Starting in February 2020, the new board appointed qualified attorney, Mark Rosin as CEO. He is on a two year contract as a turnaround strategist. Rosin, 61, has worked in the South African music industry for 30 years, for record companies, composers, publishers and broadcasters. He left a law practice at Rosin Wright Rosengartenin 2011 to join the firm’s biggest client,eTV, where he worked for nine years including as COO and head of strategy. He has specific instruction to identify a suitable successor within 18 months that will fit the employment equity status. He says, “I got one big talent – I know what I don’t know.”
Performance Rights in South Africa
South African Music Rights Organisation (SAMRO) owns the monopoly right in South Africa to issue the global identifiers IPN#s for composers, authors, arrangers and publishers; and International Standard Musical Work Code (ISWC) for musical works. SAMRO has Section 6 performance and mechanical rights in musical and literary works to issue licences to users of public performance, broadcast and transmission through diffusion services rights. SAMRO issues licences to users of public performance, broadcast and transmission through diffusion services rights.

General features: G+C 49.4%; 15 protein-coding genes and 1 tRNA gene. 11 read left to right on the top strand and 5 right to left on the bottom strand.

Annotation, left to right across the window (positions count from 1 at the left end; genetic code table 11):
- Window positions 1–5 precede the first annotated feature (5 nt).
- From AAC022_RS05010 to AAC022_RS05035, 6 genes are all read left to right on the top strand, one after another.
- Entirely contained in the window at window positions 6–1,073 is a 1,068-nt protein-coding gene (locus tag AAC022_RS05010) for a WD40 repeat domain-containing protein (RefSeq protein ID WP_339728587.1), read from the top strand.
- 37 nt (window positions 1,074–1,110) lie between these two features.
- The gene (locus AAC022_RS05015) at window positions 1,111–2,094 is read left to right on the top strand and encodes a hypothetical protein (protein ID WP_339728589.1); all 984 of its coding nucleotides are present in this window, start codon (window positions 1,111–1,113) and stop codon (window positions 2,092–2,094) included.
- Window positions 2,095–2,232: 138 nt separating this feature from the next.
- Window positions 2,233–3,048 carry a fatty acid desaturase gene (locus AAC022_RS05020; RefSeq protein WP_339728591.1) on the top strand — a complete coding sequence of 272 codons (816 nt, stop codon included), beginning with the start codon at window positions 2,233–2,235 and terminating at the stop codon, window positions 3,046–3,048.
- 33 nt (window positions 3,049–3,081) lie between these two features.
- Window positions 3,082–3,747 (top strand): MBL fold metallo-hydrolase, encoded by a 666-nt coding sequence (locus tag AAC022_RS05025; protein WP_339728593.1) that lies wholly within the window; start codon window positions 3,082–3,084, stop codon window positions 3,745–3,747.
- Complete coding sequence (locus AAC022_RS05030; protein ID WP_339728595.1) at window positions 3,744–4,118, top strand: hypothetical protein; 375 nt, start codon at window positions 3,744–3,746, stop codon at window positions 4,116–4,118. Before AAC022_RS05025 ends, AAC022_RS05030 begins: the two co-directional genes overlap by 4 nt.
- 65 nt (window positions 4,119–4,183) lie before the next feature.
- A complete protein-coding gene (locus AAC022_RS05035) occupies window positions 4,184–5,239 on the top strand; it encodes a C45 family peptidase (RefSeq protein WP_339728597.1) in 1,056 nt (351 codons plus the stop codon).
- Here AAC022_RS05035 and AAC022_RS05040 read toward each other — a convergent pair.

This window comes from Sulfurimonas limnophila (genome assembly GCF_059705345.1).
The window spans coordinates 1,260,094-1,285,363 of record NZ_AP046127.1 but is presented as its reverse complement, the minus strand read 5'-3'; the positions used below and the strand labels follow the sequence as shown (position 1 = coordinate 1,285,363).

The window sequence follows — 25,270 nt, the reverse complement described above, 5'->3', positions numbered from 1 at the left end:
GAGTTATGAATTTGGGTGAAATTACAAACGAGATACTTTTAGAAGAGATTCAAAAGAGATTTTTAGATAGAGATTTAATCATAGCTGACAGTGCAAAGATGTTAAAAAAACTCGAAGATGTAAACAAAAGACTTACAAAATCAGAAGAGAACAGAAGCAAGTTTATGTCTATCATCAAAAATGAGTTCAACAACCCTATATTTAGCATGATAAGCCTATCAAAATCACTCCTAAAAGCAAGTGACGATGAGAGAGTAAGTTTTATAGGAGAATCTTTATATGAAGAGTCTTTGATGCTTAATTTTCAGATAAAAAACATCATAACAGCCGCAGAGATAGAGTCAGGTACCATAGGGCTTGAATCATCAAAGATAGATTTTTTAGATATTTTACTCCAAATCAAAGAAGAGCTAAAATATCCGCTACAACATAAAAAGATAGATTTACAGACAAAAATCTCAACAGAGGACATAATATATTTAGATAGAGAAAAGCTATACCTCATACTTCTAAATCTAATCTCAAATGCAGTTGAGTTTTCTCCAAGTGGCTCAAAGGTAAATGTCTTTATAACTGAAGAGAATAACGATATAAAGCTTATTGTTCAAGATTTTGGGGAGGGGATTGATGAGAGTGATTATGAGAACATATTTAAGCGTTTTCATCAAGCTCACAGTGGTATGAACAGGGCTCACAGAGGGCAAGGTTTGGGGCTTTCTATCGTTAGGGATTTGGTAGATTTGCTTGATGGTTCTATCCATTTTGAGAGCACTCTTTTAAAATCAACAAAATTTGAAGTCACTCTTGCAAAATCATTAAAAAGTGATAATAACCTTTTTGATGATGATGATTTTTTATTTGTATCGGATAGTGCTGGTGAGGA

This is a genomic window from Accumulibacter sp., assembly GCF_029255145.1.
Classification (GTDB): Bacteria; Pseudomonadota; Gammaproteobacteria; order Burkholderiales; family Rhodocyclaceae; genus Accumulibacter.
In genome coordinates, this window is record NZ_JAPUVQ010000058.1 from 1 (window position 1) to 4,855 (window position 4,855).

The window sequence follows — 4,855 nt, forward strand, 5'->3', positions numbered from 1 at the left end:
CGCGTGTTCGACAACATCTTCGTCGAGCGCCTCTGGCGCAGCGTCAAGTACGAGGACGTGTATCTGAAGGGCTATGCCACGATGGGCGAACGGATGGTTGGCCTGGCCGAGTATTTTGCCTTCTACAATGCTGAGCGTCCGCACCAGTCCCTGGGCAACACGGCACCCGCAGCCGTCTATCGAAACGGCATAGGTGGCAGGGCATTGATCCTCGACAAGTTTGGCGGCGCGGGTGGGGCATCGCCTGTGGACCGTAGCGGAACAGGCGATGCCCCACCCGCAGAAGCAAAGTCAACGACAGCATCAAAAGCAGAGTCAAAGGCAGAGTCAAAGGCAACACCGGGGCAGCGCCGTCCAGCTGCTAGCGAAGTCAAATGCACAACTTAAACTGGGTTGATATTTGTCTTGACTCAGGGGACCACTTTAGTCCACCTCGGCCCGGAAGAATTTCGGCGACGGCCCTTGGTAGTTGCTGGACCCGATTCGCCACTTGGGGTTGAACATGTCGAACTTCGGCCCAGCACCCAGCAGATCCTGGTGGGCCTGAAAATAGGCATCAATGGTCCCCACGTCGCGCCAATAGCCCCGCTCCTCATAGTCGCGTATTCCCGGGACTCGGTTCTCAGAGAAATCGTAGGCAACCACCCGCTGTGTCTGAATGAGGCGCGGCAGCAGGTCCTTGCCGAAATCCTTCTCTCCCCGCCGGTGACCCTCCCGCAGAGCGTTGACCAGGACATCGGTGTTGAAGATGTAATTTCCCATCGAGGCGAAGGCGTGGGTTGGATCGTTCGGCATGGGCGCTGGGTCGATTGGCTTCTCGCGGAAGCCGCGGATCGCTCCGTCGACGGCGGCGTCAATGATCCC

SAMRO is a key African continent member of International Confederation of Societies of Authors and Composers (CISAC) since 1963.CISAC is dominated by America’s BMI and ASCAP, whilst PRS in the UK, SACEM in France and GEMA in Germany are enormous.CISAC member organisations collect on average 8 billion Euro’s annually of which less than 1% is collected by African organisations, and 0.4% by SAMRO. DALRO was formed by SAMRO in 1967 for licencing Reprographic reproduction rights, public performance and reproduction rights for literary works.
SAMRO contributes 0.4% to the global collection and is unregulated.
The spotlight is shining on SAMRO to correct some of their historical legacies and corruption including AEMRO in Dubai, the DP scandel and split and pyramid membership structures.
Although mechanical royalties has become a quickly diminishing sector of the music industry, SAMRO has invested fortunes of member’s money to influence the market.
Parallel to the rise in live music is the rise in the “experience economy.” Fans do not want physical product, but memorable experiences in what is termed the shift from materialism to experientialism.